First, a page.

Using Callbacks with Interrupts

On a weekly basis, I receive a fair number of emails with questions about how to design embedded systems. One question that seems to be asked more frequently than others is how to write a configurable driver that uses callbacks with interrupts. If a developer is writing a driver that will be reused in multiple applications, the interrupt is usually compiled into the driver so the only way to make the interrupt handler flexible is to use a callback but how exactly is that done? In today’s post, we are going to dive into exactly how to do this.

(Image Source: Reusable Firmware Development)

 

An Example UART Hardware Abstraction Layer (HAL)

In order to understand what we need to do with the callback and interrupt, it’s useful to look at an example. Let’s say that we have a UART or USART that will be reused in multiple applications. We define a hardware abstraction layer for the basic functions so that we can decouple the driver code from the application code. The interface might look something like the following:

void Uart_Init(UartConfig_t const * const Config);
void Uart_BaudRateSet(UartChannel_t const Channel, UartConfig_t const * const Config);
uint8_t Uart_CharGet(UartChannel_t const Channel);
void Uart_CharPut(UartChannel_t const Channel, char const Ch);
uint8_t Uart_IsDataPresent(UartChannel_t const Channel);
void Uart_RegisterWrite(uint32_t const Address, uint32_t const Value);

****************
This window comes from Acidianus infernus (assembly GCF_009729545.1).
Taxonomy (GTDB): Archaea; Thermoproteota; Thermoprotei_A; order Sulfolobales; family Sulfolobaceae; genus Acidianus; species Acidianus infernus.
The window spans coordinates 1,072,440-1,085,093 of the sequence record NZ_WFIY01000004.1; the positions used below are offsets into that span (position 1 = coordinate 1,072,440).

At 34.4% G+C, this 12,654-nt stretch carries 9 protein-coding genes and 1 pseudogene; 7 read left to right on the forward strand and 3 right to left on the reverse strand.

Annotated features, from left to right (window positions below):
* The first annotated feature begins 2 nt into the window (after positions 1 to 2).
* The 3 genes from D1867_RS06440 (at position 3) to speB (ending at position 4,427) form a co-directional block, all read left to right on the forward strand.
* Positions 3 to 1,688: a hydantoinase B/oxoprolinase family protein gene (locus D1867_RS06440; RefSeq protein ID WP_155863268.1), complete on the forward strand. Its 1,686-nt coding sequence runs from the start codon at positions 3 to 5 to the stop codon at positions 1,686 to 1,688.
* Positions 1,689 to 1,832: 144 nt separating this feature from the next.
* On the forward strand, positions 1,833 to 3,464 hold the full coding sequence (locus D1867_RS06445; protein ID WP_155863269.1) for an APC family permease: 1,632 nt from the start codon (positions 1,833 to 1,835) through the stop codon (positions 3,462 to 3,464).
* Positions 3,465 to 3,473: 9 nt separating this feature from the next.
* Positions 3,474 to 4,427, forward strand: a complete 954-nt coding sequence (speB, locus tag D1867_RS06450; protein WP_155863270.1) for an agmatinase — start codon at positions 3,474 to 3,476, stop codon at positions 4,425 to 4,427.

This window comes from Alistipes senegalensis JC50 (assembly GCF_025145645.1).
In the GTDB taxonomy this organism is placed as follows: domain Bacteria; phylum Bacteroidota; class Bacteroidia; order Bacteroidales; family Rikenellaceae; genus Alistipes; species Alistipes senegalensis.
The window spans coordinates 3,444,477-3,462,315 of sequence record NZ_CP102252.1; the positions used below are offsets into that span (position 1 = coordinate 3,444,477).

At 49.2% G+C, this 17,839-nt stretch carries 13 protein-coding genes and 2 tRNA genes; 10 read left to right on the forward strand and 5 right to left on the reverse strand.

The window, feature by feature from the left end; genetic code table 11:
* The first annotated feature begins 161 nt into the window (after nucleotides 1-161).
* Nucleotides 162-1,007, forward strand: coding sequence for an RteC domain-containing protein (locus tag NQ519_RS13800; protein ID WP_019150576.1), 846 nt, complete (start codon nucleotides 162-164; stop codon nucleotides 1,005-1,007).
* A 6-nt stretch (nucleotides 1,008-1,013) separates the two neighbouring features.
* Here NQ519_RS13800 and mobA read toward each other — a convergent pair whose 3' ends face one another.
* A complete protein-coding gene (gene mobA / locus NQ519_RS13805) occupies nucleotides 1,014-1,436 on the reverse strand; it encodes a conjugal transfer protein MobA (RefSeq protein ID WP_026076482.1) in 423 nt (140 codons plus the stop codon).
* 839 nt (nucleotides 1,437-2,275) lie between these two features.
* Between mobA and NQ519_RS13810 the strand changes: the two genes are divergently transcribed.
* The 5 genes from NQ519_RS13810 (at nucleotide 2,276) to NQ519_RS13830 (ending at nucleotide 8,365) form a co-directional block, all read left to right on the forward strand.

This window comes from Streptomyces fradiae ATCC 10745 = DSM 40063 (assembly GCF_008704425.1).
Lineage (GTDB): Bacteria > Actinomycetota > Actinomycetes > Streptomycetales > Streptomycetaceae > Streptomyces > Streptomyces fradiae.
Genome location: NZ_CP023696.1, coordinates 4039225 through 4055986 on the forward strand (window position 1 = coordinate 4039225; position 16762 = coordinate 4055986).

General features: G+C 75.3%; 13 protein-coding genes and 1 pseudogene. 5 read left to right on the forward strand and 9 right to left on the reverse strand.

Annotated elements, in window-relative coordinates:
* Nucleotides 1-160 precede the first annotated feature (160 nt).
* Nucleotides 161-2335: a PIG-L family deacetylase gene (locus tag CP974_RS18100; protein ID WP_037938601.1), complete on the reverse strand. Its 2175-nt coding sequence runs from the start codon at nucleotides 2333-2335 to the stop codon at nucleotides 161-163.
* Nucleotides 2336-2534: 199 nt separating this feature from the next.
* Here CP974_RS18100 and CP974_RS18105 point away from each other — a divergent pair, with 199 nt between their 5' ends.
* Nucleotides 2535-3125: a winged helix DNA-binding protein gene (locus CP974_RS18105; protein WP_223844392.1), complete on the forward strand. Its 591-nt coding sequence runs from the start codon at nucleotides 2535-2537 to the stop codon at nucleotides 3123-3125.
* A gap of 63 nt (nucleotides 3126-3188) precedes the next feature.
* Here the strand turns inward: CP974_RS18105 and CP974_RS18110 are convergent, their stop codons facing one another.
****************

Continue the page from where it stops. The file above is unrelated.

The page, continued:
uint32_t Uart_RegisterRead(uint32_t const Address);
void Uart_CallbackRegister(UartCallback_t const Function, void (*CallbackFunction)(void));

Notice that the interface has a method that can be used to register a callback function. This registration allows the developer to take their callback function and assign it to the interrupt that they need to assign it to such an UART receive or transmit interrupt.

 

Building the Interrupt Code

Within the UART driver, there may be several different interrupts that are defined. For example, one interrupt handlers may be:

void Uart0_ISR(void);

We would normally fill this interrupt with application code such as:

void Uart0_ISR(void)
{
    HAL_UART_Transmit(&huart2, (uint8_t *)aRxBuffer, 1, 0xFFFF);

    CBUF_Push(RxDataBuffer, aRxBuffer[0]);

    HAL_UART_Receive_IT(&huart2, (uint8_t *)aRxBuffer, 1);
}

This code though is application specific and we want to assign what the interrupt does at runtime.

 

Instead, we can setup our interrupt handler as follows:

void Uart0_ISR(void)
{
    if(UART0_ISR->function != NULL)
    {
        (*UART0_ISR->function)();
    }   
}

The idea here is that we are going to use a function pointer to specify which function should be executed when the interrupt fires. If we have not assigned an interrupt, that is the function pointer is assign NULL, then we do nothing. If the function pointer is assigned, then we execute the function.

 

Assigning the Function Pointer

The function that is assigned to the function pointer is set at runtime using the following HAL function:

void Uart_CallbackRegister(UartCallback_t const Function, void (*CallbackFunction)(void));

We can define a callback function for the application using the following as an example:

void MyIsrFunction (void)
{
    HAL_UART_Transmit(&huart2, (uint8_t *)aRxBuffer, 1, 0xFFFF);